NASHVILLE, Tenn. — Keeping up with current First Amendment issues is
essential for those advising college media — especially in light of recent court
The Supreme Court’s refusal earlier this year not to consider a lower court’s
ruling in the case of Hosty
v. Carter could have a major effect on college media, Student Press Law Center Executive Director Mark
Goodman told 16 participants at the 2006 College Media Advisers First Amendment
“I believe [the decision] opens the door to an incredible amount of
censorship in college publications,” Goodman said.
College press advisers from across the country gathered to listen to Goodman
and other presenters at the annual conference co-sponsored by the College Media Advisers and the First
Amendment Center, which hosted the event June 6-8.
Goodman told the advisers that the Supreme Court’s decision not to consider
Hosty meant the June 2005 ruling by the 7th U.S. Circuit Court of Appeals
stands. In Hosty, the 7th Circuit held that the Supreme Court’s 1988
School District v. Kuhlmeier decision, which dealt with high school
newspapers, also applied to subsidized student publications at public colleges
In Hazelwood, the Court ruled that school administrators may censor
student publications only if the publication is not designated as a “public
forum” where students have the authority to make content decisions. Because
Hosty expands Hazelwood to public colleges and universities,
Goodman said, the decision could give administrators an opportunity to censor
student publications in the 7th Circuit’s jurisdiction, which includes Indiana,
Illinois and Wisconsin.
Goodman urged college media advisers from those states to get a written
policy signed by their school’s administration that designates student news
organizations as “public forums” and declares that students have the authority
to make content decisions without receiving advance approval.
A written policy “is the strongest legal protection,” Goodman said. “Now is
the time for administrators to be embarrassed by their lack of commitment to
student press freedom.”
Although Hosty does not affect other states, Goodman suggested that college
media advisers from all over the country should ask their school administrations
to sign a statement affirming the editorial independence of their student
Goodman said getting a policy implemented on campus could also help teach
students about free expression. Focusing on college press freedom helps students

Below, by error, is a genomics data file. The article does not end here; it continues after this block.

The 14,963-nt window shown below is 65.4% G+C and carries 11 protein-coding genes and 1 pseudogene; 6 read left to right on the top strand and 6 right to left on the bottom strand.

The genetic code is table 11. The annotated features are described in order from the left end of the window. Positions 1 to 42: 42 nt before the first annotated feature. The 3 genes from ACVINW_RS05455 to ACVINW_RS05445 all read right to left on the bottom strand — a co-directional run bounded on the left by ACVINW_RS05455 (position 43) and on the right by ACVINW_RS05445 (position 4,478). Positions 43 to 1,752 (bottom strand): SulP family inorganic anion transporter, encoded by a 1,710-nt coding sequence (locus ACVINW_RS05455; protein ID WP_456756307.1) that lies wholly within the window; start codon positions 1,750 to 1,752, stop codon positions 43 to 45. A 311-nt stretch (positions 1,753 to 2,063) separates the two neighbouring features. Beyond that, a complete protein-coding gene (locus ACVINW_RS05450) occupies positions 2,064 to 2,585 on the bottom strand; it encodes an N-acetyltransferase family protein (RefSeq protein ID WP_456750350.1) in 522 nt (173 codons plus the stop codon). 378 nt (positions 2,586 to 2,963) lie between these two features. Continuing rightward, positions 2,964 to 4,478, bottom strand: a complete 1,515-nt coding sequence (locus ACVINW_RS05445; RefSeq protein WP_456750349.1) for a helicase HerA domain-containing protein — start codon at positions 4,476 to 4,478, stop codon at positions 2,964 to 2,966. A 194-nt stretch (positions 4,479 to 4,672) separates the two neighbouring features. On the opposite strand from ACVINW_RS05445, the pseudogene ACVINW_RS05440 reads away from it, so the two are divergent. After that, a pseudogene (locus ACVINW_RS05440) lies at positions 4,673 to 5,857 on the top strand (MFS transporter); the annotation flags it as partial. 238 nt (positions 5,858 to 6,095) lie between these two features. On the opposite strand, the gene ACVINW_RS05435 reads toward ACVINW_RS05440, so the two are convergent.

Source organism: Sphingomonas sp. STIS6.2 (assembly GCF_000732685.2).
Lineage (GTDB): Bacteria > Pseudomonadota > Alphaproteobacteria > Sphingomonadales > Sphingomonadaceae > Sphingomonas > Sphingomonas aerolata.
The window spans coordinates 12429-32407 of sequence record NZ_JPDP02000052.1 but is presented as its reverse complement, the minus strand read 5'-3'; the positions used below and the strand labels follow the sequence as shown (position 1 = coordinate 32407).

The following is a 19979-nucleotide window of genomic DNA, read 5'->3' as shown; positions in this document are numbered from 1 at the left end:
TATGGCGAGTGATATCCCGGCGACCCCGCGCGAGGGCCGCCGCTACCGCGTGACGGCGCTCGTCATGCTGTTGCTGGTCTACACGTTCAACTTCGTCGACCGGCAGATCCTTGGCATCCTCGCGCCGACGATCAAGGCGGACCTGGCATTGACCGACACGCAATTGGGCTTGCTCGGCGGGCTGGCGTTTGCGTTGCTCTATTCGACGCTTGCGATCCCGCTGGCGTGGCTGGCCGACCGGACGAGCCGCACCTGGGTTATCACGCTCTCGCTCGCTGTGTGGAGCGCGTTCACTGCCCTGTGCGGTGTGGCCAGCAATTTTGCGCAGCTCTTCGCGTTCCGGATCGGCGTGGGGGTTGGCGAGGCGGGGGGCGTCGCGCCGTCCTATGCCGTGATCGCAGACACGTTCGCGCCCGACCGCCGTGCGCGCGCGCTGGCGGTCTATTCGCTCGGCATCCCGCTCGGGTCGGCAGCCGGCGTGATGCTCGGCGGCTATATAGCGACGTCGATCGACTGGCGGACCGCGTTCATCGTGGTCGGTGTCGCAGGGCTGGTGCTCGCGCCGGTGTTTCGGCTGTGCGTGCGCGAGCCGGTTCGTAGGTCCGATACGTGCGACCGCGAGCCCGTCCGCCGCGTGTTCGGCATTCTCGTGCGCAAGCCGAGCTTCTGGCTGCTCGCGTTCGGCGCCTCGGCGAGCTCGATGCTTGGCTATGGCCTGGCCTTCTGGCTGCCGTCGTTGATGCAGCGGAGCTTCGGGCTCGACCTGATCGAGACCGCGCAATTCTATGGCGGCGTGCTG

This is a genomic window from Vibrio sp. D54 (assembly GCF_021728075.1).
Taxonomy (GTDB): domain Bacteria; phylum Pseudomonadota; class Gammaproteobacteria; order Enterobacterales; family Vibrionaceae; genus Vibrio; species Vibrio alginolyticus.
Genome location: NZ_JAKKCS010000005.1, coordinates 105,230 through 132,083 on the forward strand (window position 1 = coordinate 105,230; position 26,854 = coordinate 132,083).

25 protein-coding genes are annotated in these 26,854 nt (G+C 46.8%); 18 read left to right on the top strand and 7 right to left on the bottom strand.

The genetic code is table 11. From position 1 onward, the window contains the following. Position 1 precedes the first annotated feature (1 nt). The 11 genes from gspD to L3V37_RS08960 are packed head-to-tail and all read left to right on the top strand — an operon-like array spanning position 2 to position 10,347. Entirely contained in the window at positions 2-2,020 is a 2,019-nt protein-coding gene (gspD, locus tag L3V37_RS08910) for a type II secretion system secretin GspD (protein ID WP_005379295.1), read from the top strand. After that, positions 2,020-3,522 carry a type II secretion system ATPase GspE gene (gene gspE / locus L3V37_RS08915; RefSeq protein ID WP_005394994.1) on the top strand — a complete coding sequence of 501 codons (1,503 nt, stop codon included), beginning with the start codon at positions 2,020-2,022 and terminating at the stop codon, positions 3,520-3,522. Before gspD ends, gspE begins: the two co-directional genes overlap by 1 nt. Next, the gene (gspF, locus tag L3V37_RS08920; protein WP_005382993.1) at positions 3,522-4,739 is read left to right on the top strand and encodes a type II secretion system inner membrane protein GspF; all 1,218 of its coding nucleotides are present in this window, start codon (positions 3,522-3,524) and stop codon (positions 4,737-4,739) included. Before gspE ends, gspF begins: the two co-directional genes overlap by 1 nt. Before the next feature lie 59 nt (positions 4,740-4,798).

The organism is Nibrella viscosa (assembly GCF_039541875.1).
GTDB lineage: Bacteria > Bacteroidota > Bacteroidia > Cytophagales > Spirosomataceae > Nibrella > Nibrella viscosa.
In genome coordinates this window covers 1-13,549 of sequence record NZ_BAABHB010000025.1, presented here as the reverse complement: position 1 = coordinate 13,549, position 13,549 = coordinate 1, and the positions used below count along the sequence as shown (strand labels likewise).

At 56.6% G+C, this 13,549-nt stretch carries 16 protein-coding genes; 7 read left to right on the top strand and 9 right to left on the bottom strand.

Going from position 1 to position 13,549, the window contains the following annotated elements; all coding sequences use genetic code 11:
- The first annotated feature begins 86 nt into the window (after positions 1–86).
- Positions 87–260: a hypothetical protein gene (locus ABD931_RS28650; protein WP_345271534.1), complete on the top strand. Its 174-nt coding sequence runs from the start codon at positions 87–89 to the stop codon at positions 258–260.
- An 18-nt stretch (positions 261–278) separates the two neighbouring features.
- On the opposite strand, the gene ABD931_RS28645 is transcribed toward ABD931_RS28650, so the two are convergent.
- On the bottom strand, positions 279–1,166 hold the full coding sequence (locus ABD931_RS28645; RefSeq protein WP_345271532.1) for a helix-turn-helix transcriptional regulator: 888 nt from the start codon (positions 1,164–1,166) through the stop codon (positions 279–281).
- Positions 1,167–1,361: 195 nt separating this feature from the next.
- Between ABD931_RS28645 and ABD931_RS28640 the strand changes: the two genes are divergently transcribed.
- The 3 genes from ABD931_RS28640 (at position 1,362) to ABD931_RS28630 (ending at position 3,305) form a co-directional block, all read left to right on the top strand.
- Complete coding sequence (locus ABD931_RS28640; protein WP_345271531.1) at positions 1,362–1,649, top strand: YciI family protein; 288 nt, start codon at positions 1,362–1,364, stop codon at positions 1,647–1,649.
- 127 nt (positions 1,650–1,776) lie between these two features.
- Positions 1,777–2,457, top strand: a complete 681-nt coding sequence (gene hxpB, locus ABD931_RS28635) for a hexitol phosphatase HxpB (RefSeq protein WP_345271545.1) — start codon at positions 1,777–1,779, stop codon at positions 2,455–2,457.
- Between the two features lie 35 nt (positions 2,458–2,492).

“intellectually think through the First Amendment and why it is their right,” he
In addition to Goodman’s presentation, the conference featured discussion
topics ranging from the historical background of the First Amendment to how
increasing newsroom diversity can strengthen First Amendment expression on
Robbie Morganfield, executive director of the Freedom Forum’s Diversity
Institute, told the advisers that college media was not the diverse melting pot
it should be. A journalist’s background contributes to how he or she frames an
image or tells a story, he said, and that in college media the lack of diversity
in the newsroom often leads to the same images and stories being repeated.
“We miss the opportunities that universal stories present,” Morganfield said.
“We need to start getting younger people thinking beyond their own
Morganfield suggested that one way of increasing the diversity in student
media would be to include business-management training in the curriculum. Such
training could lead to students' gaining better people skills, he said, which in
turn would lead to a higher awareness of the need for diversity and improve the
quality of newspapers.
“We should help younger people understand the role the media plays in the
process of affecting and changing the world,” Morganfield said.
Conference participants also exchanged ideas on how to promote the First
Amendment on their campuses while also getting students involved in the
“Universities ought to be a place where the freest thinking goes on in
society,” First Amendment Center Executive Director Gene Policinski told the
advisers. “Our goal is for you to effectively advocate for the First Amendment
on your campus.”
In addition, the First Amendment Institute gave each adviser a toolkit of
suggestions and tips on how to implement a First Amendment event at their
college or university.
“I hope you will take what you learned here and insert yourselves on the
issues on your campus,” Policinski said. “It is an opportunity college media
advisers are able to fill.”
Beth Chesterman is a third-year law student at the University of Iowa
College of Law in Iowa City.